Alphabet lists top five key market trends for 2018
Alphabet has published its list of the key market trends for 2018, which will see moves towards zero-emission/connected vehicles gather pace while WLTP and GDPR will make their presence felt.
1, Fleet take-up of ULEVs to accelerate, but diesel still on the agenda
For electric and hybrid vehicles, 2018 will be another year of wider choice and Alphabet expects to see close to 200 EV and ULEV models available in the UK market next year, with the most advanced plug-ins able to travel over 200 miles on a single charge.
However, it says that diesel will definitely remain in the mix in 2018 and onwards, despite ongoing changes to the tax treatment.
Head of pricing and planning Clive Buhagiar comments: “Diesel still has an indisputable advantage over other fuel types, in terms of overall costs and longevity, especially for larger, heavier vehicles and higher business mileages. There’s still every reason for companies to choose diesel for their ‘workhorse’ car and LCV roles. Where the market is seeing change is around smaller vehicles, lower business mileages and occasional business users. Here, the rapid proliferation of drivetrains offers fleet operators and their employees more choice than ever before.”
And in response to industry concerns of fleets switching to cash allowances, Buhagiar adds: “Despite the BIK and VED increases, our analysis shows that for the majority of employees paying higher or lower rate tax, if you choose the right vehicle – in terms of its P11D value, CO2 output and fuel economy – the traditional company car scheme remains more attractive than a cash offering, both to the employee and the employer.”
2, Developments in connected vehicles continue but GDPR will dominate
2018 will see continued updates to connected cars across fleets, reaping benefits for companies in terms of improved service, convenience and productivity.
However, Leanne Christmas, head of compliance at Alphabet, warns that 2018 is also the year when the implementation of the General Data Protection Regulation (GDPR) – which comes into effect on 25 May next year – will be felt across every business and organisation, and fleets will need to get permission to harvest and use data gathered from telematics devices if it contains ‘personally identifiable’ information in order to ensure compliance.
She adds: “Some of the key challenges will be establishing who is liable for data breaches. This may include updating some ‘legacy’ tracking systems in fleet vehicles that could be in breach of the new rules unless the data is truly anonymous, as well as developing processes to give drivers access to their data upon request.”
3, UK economic outlook to continue challenges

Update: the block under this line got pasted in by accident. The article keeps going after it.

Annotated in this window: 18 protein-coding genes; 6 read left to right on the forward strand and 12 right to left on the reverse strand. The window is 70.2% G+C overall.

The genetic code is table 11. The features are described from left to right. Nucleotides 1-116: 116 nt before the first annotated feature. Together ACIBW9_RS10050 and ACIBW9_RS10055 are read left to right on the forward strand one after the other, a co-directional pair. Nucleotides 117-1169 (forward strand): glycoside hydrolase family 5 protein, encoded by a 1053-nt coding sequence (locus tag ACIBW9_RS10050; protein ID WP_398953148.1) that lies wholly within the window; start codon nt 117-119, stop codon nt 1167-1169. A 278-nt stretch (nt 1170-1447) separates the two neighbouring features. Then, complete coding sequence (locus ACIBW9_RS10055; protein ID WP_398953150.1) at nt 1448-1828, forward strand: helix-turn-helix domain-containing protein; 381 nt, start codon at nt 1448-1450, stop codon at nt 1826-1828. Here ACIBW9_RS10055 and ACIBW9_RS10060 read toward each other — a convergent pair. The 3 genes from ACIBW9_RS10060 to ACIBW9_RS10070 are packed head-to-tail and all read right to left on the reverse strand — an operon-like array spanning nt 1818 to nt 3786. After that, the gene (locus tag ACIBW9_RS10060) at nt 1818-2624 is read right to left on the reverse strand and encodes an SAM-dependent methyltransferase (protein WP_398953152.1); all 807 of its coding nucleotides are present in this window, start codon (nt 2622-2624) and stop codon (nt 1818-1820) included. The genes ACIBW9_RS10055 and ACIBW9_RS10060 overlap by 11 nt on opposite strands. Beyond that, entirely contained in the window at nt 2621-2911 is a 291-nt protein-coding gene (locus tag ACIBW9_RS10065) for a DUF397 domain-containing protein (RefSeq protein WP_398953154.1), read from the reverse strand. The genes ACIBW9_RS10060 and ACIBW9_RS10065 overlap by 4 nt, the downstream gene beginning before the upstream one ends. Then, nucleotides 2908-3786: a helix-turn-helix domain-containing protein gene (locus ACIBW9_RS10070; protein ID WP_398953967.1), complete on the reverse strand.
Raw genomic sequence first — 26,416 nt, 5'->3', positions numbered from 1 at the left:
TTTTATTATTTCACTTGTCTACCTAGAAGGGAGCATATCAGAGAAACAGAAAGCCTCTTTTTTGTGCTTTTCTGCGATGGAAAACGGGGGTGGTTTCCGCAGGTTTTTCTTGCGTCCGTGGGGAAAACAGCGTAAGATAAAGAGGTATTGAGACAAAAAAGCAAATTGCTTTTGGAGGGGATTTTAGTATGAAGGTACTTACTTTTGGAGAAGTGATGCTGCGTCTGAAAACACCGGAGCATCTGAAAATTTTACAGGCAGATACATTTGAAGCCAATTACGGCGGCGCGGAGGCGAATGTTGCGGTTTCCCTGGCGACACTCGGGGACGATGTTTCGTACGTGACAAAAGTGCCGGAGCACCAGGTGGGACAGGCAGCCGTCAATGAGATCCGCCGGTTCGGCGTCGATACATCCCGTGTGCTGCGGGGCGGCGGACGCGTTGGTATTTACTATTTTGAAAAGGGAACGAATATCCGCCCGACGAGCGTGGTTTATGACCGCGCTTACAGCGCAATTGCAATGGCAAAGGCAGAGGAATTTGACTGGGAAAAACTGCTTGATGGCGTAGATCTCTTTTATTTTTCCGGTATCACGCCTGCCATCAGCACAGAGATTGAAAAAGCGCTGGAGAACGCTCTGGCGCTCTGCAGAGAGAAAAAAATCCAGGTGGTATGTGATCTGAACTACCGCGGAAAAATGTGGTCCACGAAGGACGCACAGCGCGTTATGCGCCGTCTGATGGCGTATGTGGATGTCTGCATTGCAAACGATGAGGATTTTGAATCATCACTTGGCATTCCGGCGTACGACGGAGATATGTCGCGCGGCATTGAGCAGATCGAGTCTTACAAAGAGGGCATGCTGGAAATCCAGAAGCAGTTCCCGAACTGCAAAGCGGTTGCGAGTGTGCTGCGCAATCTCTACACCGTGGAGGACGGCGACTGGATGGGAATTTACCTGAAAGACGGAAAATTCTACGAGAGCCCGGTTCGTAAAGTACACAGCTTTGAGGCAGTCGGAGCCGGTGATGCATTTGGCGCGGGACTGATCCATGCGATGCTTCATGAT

Alphabet warns of little prospect of any let-up from Brexit-related economic and political uncertainties in 2018, as we get closer to 29 March 2019.
Head of asset risk Neal Coleman advises: “We all know that business doesn’t like uncertainty, so companies will naturally focus on the aspects of their business that they can control, such as overheads and investment. They might hire people on shorter initial contracts, in which case flexible, medium term rental could be a good alternative to consider.
“One of the critical challenges for companies is to maintain their business competitiveness until the fog of Brexit negotiations clears. Cashing-out employee drivers could be a big mistake because company cars – when they are correctly chosen – give businesses a major advantage in terms of recruitment, retention, productivity, road risk and environmental performance.”
4, Likelihood of increased fuel prices in 2018
Petrol and diesel prices held relatively steady during 2017 after rising nearly 20% in 2016, thanks to a slow increase in the world oil price and a generally weaker pound, partially offset by the ongoing freeze on fuel duty.
However, Clive Buhagiar, head of pricing and planning at Alphabet, adds: “Even with improvements in fuel efficiency and increasing numbers of alternative powertrain vehicles on fleets, global conditions in 2018 increase the probability that fleet fuel costs will rise again.”
5, WLTP arrives in September 2018 for all new vehicles
While the recent Autumn Budget allayed immediate concerns over the impact of the new worldwide harmonised Light vehicles Test Procedure (WLTP) on company car taxes, David Bushnell, product manager – mobility, warns that fleets cannot afford to put the issue on the back burner until 2020.
WLTP generally records higher CO2 emissions than the outgoing NEDC test and WLTP results are expected to drive BiK liability from 2020 onwards.
From September 2018, every single vehicle will have a WLTP value for its CO2 emissions output, as well as an NEDC-correlated or NEDC-equivalent figure which will be used for taxation up to 2020.
Bushnell adds: “From a fleet decision maker’s perspective, two years is not a lot of time to prepare your fleet policy for the new WLTP taxation regime.”
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